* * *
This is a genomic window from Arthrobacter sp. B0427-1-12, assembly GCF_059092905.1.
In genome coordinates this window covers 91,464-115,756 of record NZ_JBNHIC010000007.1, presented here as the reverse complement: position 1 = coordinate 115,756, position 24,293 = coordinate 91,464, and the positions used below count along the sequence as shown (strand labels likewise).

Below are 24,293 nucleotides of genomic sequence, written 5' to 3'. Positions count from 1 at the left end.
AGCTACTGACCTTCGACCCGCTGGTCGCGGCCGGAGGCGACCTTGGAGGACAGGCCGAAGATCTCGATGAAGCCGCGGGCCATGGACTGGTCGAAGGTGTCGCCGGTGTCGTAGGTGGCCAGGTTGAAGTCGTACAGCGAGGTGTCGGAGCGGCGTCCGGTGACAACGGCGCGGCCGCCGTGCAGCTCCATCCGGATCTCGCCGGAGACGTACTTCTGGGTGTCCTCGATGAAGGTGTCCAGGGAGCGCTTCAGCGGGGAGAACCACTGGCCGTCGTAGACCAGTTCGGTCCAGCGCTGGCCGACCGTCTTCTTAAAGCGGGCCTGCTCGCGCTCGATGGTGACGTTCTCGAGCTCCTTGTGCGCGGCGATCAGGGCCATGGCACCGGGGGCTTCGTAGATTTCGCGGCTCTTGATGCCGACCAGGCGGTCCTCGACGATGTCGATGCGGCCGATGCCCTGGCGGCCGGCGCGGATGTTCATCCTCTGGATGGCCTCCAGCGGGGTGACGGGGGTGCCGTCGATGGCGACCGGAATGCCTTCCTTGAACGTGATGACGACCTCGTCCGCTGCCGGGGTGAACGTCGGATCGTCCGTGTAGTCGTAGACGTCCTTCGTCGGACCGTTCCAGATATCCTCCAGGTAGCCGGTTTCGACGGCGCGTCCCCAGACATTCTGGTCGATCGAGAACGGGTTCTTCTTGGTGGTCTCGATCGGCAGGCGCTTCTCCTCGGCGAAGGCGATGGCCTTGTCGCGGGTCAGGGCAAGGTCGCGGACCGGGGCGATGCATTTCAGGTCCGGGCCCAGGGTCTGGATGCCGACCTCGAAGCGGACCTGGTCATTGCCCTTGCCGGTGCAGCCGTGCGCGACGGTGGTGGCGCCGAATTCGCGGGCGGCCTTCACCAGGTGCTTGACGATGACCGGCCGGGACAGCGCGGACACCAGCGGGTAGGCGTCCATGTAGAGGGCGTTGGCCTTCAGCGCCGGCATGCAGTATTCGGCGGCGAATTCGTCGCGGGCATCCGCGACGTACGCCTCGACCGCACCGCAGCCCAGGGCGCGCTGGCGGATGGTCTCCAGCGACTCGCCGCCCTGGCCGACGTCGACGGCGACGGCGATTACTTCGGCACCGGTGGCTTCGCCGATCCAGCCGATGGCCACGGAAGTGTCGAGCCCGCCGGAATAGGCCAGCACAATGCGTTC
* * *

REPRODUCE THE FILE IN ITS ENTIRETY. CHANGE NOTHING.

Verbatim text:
This is a genomic window from Arthrobacter sp. B0427-1-12, assembly GCF_059092905.1.
In genome coordinates this window covers 91,464-115,756 of record NZ_JBNHIC010000007.1, presented here as the reverse complement: position 1 = coordinate 115,756, position 24,293 = coordinate 91,464, and the positions used below count along the sequence as shown (strand labels likewise).

Below are 24,293 nucleotides of genomic sequence, written 5' to 3'. Positions count from 1 at the left end.
AGCTACTGACCTTCGACCCGCTGGTCGCGGCCGGAGGCGACCTTGGAGGACAGGCCGAAGATCTCGATGAAGCCGCGGGCCATGGACTGGTCGAAGGTGTCGCCGGTGTCGTAGGTGGCCAGGTTGAAGTCGTACAGCGAGGTGTCGGAGCGGCGTCCGGTGACAACGGCGCGGCCGCCGTGCAGCTCCATCCGGATCTCGCCGGAGACGTACTTCTGGGTGTCCTCGATGAAGGTGTCCAGGGAGCGCTTCAGCGGGGAGAACCACTGGCCGTCGTAGACCAGTTCGGTCCAGCGCTGGCCGACCGTCTTCTTAAAGCGGGCCTGCTCGCGCTCGATGGTGACGTTCTCGAGCTCCTTGTGCGCGGCGATCAGGGCCATGGCACCGGGGGCTTCGTAGATTTCGCGGCTCTTGATGCCGACCAGGCGGTCCTCGACGATGTCGATGCGGCCGATGCCCTGGCGGCCGGCGCGGATGTTCATCCTCTGGATGGCCTCCAGCGGGGTGACGGGGGTGCCGTCGATGGCGACCGGAATGCCTTCCTTGAACGTGATGACGACCTCGTCCGCTGCCGGGGTGAACGTCGGATCGTCCGTGTAGTCGTAGACGTCCTTCGTCGGACCGTTCCAGATATCCTCCAGGTAGCCGGTTTCGACGGCGCGTCCCCAGACATTCTGGTCGATCGAGAACGGGTTCTTCTTGGTGGTCTCGATCGGCAGGCGCTTCTCCTCGGCGAAGGCGATGGCCTTGTCGCGGGTCAGGGCAAGGTCGCGGACCGGGGCGATGCATTTCAGGTCCGGGCCCAGGGTCTGGATGCCGACCTCGAAGCGGACCTGGTCATTGCCCTTGCCGGTGCAGCCGTGCGCGACGGTGGTGGCGCCGAATTCGCGGGCGGCCTTCACCAGGTGCTTGACGATGACCGGCCGGGACAGCGCGGACACCAGCGGGTAGGCGTCCATGTAGAGGGCGTTGGCCTTCAGCGCCGGCATGCAGTATTCGGCGGCGAATTCGTCGCGGGCATCCGCGACGTACGCCTCGACCGCACCGCAGCCCAGGGCGCGCTGGCGGATGGTCTCCAGCGACTCGCCGCCCTGGCCGACGTCGACGGCGACGGCGATTACTTCGGCACCGGTGGCTTCGCCGATCCAGCCGATGGCCACGGAAGTGTCGAGCCCGCCGGAATAGGCCAGCACAATGCGTTC